Day 6 of WFH.
Well, that’s not entirely accurate. I’ve largely WFH the last 20 years since starting my company in 2000.
It can be incredibly isolating to work on your own. Since salespeople tend to be social animals this can be a hard period. The initial transition period is usually not so bad. It’s the 3rd and 4th weeks when reality starts to set in. This will especially be true today as it’s impossible for any company leader to provide an accurate picture of when your isolation will end.
Remember, it’s very possible that most of you won’t be going back to your offices and sales floors for a couple of months at least. You have to adapt to a new reality. And, this experience is going to feel very different to you than just WFH on a Friday every week.
Based on my personal experience, here are a few of my suggestions for sellers who are now forced to indefinitely WFH:
If you’re working remotely for an extended time period, you have to start acting like you’re your own boss. It’s not enough to know that you’re being held accountable by your actual boss because they have insight into all of your activities. It’s too easy to let your discipline slip if you’re not actually in the office day after day. Take ownership of your performance. Instead of working your account list, imagine that you are the founder/CEO of a company with just one employee: you. In that scenario, what sense of urgency would you have around your daily sales activities? How would you prioritize your activities?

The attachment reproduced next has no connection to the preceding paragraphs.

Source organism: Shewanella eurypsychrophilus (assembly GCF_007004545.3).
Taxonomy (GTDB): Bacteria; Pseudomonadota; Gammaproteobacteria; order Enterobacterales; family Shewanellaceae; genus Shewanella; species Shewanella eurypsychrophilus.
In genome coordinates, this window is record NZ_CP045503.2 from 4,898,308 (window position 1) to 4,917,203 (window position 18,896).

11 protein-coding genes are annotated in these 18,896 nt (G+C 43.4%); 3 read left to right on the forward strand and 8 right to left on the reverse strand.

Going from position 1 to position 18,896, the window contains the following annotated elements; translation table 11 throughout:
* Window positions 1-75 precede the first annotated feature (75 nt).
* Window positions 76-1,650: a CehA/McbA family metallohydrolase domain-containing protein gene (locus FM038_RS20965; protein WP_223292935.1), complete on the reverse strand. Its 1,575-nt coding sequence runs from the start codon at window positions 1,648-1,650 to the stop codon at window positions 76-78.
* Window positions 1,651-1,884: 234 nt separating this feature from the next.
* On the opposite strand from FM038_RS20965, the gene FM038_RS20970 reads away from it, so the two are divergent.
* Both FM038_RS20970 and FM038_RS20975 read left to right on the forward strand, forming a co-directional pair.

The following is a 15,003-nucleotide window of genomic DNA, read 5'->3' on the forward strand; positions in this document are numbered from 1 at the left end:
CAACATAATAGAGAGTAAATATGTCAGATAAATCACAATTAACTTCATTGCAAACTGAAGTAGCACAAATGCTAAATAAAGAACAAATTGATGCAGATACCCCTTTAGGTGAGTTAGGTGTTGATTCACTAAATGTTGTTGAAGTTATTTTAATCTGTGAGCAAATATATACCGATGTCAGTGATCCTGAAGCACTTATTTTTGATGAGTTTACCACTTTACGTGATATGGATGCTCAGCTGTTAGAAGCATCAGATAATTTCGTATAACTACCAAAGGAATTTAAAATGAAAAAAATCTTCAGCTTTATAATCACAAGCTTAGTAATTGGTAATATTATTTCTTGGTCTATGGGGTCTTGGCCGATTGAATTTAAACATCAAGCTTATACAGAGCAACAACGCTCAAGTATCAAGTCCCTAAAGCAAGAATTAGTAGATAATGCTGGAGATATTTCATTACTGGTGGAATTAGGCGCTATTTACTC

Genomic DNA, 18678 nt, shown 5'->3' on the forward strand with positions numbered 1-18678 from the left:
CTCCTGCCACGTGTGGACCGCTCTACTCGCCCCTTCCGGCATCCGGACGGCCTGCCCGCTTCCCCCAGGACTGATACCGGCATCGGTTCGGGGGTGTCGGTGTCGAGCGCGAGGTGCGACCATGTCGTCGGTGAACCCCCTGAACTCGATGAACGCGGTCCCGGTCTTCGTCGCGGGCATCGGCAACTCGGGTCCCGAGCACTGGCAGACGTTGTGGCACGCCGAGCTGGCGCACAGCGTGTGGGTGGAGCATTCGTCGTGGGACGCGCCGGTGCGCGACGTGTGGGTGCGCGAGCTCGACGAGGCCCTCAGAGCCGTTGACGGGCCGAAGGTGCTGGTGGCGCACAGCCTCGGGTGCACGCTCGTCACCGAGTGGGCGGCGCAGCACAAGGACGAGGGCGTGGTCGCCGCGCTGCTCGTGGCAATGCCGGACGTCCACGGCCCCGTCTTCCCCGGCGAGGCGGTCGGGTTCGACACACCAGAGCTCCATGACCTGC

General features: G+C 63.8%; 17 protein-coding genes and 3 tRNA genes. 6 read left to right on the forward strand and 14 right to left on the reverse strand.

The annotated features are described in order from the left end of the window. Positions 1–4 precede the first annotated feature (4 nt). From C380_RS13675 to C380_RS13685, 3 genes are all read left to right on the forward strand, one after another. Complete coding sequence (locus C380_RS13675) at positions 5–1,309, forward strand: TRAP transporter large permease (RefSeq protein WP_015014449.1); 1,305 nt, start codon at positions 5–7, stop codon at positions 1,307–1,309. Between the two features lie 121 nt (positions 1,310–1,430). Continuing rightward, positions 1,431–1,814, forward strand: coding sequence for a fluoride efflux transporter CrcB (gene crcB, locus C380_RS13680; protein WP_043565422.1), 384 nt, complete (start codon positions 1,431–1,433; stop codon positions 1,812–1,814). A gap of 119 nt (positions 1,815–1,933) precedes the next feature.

It’s essential that you communicate openly and clearly with customers. We’re all in this together. Everyone is aware that this is a tough time. So, it’s important to keep in mind that your future relationship with your buyers may very well depend on their perception of your motivations during this time. Are you calling them to serve or to sell?
Take nothing for granted now. Don’t assume anything. When in doubt, ASK. What are the concerns that are top of mind for your buyers at this time? How will talking with you address those? Your starting position of every sales interaction should be ‘What’s the fastest way that I can be of service to you at this time?’
Report to work at the same time you would if you were in the office. If you’re making calls by 8 in the office, then start your calls at 8 while you’re WFH.
Don’t sit at your desk all day. Get up and move around every 30 or 60 mins. Just like you would at the office. Set timers or alerts on your phone or watch to remind you. Chances are good that your spouse, partner or roommates are also WFH. Get up and check in with them.
Don’t let the relationships you’ve built with your peers suffer. Slack or message co-workers daily. Check in. See how they’re doing. Share something personal. For instance, talk about how you’re handling the stress of the situation.
You have to keep up your physical fitness to maintain your mental sharpness. Even if you’re stuck indoors. If you’re sheltering in place, you can probably still go out for a solo run or a bike ride. If not, get an exercise app like Peleton to guide you through workouts at home. Or use this simple 9 Minute Workout.
You’re not going to have a commute for a while. So, how are you going to put your former commute time to use? (Don’t turn on the TV.) If you’re already using that time in a car/subway/bus/train to listen to podcasts (like mine) or audio books, then Bravo! Make sure to set aside that same time to keep listening.
Bestselling author of Amp Up your Sales and Zero Time Selling, Andy Paul is #8 on LinkedIn’s list of the Top 50 Global Sales Experts to follow. With more than 170,000 followers, Andy is a highly sought-after speaker and sales sage who interviews the world’s foremost sales minds and extraordinarily interesting people to bring you strategies and insights that you can use to generate epic wins and massive value.